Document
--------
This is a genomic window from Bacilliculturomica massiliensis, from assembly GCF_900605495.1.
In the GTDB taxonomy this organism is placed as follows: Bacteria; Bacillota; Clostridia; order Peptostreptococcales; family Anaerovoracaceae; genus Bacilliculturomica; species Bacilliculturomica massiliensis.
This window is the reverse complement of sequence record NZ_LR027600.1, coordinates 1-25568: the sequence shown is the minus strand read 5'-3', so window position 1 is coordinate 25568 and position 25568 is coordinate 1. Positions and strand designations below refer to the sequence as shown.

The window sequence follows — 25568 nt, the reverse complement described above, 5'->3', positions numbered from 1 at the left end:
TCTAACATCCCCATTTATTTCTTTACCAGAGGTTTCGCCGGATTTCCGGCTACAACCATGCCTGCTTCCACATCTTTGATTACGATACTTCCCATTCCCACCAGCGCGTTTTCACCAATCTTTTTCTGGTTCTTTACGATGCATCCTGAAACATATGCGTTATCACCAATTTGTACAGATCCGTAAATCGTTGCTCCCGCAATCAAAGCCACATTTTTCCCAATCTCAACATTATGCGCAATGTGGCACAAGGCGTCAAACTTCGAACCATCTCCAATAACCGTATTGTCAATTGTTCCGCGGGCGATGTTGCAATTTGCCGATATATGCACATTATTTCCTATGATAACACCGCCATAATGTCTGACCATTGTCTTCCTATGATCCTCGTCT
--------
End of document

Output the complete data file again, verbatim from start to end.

This is a genomic window from Bacilliculturomica massiliensis, from assembly GCF_900605495.1.
In the GTDB taxonomy this organism is placed as follows: Bacteria; Bacillota; Clostridia; order Peptostreptococcales; family Anaerovoracaceae; genus Bacilliculturomica; species Bacilliculturomica massiliensis.
This window is the reverse complement of sequence record NZ_LR027600.1, coordinates 1-25568: the sequence shown is the minus strand read 5'-3', so window position 1 is coordinate 25568 and position 25568 is coordinate 1. Positions and strand designations below refer to the sequence as shown.

The window sequence follows — 25568 nt, the reverse complement described above, 5'->3', positions numbered from 1 at the left end:
TCTAACATCCCCATTTATTTCTTTACCAGAGGTTTCGCCGGATTTCCGGCTACAACCATGCCTGCTTCCACATCTTTGATTACGATACTTCCCATTCCCACCAGCGCGTTTTCACCAATCTTTTTCTGGTTCTTTACGATGCATCCTGAAACATATGCGTTATCACCAATTTGTACAGATCCGTAAATCGTTGCTCCCGCAATCAAAGCCACATTTTTCCCAATCTCAACATTATGCGCAATGTGGCACAAGGCGTCAAACTTCGAACCATCTCCAATAACCGTATTGTCAATTGTTCCGCGGGCGATGTTGCAATTTGCCGATATATGCACATTATTTCCTATGATAACACCGCCATAATGTCTGACCATTGTCTTCCTATGATCCTCGTCT